FA CUP matches involving Darwen Football Club have been just about the only soccer on television over the past couple of weeks because of the world-wide cancellations due to the pandemic. Fans lapped it up and it didn’t seem to matter that the games came from over 140 years ago.

The long-awaited Netflix production of Julian Fellowes’ The English Game tells the story of how mill-team Darwen played a part in turning a sport for toffs into a game for the ordinary working man.

The first part was screened two weekends back and four more episodes are on their way.

Viewers just have to remember that it’s a drama not a documentary, but based on fact and entertaining in an “us-and-them” sort of way, focusing on the quarter-final clash in the FA Cup of 1879 against the Old Etonians captained by Lord Kinnaird.

The Darwen star was stonemason Fergus Suter, backed by his street-cleaner pal James Love.

They had travelled down from Partick in Scotland to join Darwen with the promise of being well paid when times were hard as cotton mills were struggling in the aftermath of the Cotton Famine of a decade earlier.

Suter and Love brought their quick-flowing, passing game south and helped to transform the game in England where ‘kick-rush-clout” more aptly describes it.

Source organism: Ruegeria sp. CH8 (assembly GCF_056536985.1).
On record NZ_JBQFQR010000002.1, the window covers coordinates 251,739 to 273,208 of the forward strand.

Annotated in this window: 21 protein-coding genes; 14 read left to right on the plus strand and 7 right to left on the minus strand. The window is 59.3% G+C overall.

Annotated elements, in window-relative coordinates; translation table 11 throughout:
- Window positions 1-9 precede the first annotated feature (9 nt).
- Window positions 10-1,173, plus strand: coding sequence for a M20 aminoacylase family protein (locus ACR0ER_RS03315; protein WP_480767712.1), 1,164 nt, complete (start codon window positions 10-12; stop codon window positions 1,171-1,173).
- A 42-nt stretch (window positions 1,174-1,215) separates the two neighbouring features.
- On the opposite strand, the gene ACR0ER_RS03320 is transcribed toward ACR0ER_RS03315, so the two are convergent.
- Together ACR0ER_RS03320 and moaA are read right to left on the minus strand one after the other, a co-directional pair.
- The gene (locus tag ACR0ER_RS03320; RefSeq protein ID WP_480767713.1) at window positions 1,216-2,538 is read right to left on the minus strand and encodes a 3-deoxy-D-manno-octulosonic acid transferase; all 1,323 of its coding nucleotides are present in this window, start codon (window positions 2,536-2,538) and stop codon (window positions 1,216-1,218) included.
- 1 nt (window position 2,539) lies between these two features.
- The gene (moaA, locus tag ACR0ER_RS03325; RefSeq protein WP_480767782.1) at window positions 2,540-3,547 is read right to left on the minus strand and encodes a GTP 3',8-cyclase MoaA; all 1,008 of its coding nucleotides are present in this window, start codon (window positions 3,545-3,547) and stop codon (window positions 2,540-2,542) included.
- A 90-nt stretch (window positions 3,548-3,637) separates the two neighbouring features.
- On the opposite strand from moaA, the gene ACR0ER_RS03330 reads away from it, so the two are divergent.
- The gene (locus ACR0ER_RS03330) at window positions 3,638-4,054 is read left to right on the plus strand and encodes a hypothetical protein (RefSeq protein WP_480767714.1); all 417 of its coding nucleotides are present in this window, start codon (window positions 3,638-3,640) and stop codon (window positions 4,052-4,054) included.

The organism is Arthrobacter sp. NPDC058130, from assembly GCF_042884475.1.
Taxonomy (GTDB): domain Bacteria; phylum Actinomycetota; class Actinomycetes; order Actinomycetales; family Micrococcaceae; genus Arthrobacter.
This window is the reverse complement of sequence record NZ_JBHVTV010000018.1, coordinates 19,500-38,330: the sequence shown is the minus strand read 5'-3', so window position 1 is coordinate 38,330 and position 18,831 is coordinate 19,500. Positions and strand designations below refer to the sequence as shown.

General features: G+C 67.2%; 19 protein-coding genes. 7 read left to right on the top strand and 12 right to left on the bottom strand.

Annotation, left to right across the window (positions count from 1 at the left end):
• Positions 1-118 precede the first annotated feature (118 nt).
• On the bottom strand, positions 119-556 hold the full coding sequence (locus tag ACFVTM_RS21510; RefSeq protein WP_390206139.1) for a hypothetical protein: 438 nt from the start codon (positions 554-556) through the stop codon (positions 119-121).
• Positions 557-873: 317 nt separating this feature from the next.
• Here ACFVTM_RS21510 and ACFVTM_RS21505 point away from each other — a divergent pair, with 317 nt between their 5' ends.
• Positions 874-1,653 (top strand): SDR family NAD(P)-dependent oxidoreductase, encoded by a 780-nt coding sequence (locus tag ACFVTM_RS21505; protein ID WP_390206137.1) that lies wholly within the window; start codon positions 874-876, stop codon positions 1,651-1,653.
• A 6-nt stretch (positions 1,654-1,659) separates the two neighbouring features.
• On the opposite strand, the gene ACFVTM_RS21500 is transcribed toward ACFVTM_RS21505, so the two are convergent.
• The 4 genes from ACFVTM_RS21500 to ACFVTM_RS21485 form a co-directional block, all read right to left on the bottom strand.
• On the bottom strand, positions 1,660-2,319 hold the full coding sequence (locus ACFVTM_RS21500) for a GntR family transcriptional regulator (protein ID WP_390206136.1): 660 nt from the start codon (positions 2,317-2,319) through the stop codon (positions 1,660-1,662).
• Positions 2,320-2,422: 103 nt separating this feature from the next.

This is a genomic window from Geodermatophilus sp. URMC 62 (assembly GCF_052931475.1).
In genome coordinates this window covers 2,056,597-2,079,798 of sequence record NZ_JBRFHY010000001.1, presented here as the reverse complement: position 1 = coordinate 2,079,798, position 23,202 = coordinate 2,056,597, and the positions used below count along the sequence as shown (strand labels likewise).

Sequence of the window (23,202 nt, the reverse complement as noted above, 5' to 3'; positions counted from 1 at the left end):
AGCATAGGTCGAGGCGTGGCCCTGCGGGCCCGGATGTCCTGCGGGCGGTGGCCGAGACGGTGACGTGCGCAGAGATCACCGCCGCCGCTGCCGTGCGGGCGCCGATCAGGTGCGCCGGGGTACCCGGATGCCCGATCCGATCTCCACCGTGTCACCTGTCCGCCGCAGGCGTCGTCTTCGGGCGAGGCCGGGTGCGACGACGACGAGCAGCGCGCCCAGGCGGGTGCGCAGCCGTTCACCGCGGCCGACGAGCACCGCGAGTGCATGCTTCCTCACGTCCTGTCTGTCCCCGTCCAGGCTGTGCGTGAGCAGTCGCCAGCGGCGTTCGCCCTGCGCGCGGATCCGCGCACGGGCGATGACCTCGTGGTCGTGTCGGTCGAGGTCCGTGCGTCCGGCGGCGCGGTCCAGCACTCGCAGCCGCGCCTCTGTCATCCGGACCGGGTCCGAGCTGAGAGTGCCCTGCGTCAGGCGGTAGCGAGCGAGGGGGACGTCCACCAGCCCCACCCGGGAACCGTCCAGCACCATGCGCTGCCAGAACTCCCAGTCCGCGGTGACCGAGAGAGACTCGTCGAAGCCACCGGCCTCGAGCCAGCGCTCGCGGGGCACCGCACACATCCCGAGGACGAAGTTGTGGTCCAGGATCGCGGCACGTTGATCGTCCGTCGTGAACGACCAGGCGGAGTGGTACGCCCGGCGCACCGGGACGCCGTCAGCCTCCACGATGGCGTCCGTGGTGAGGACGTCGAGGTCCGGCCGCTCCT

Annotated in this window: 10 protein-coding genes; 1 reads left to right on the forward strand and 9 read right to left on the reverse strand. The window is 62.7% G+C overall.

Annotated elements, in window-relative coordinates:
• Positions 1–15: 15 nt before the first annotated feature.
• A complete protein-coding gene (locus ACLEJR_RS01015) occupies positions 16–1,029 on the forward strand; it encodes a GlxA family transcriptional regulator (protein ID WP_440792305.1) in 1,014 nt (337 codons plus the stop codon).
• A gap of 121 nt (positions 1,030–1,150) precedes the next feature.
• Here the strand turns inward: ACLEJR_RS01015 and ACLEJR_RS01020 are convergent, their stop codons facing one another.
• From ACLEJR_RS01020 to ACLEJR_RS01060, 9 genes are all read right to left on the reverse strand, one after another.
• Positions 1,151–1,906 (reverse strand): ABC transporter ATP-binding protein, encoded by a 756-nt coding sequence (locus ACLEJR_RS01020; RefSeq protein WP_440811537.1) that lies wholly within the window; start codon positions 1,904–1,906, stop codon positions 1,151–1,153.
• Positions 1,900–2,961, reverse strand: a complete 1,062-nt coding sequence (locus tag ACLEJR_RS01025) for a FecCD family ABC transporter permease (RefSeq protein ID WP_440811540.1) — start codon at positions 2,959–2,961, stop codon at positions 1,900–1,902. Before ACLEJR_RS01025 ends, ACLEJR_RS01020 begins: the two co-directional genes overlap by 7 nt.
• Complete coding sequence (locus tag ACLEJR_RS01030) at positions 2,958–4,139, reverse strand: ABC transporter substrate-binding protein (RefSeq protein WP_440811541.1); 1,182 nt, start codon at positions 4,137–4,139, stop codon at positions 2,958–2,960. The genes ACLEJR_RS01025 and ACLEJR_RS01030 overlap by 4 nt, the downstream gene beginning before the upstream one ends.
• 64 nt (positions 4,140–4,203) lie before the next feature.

But if the Partick pair were the first professionals, who was the chap who paid their generous wages?

Writer Fellowes – Gosforth Park and Downton Abbey – is quite clear in naming their benefactor as James Walsh, who took over from his father Nathaniel in running Orchard Mill and Darwen Paper Mill in the 1870s.

James and his three brothers had been keen footballers at Harrow and Eton.

Once they returned to Darwen, they set up the town football club’s headquarters at their home, Orchard Bank and then later at the Alexandra Hotel. Darwen’s ground was just across the way, off Hindle Street.

Darwen historian Tony Foster and a pal Andy Boocock reckon, however, that the first man ever to finance football players was probably another Darwen worthy – Charles P Huntington of Belgrave Mill.

He would have been very rich and certainly well able to support the team.

It is known that CP helped to finance several expensive trips to London for Darwen players and officials - trips which were also supported by the poor working folk whose pennies and sixpences quickly mounted up.

There were fund-raising evenings at the Co-operative Hall in School Street and everyone played a part in the David v Goliath encounters.

The first recorded match in Darwen was in the winter of 1870-71 when a team from the Walsh family’s Orchard Mill – Perspex company Lucite occupies the area now – and a side from New Mill which was in Union Street.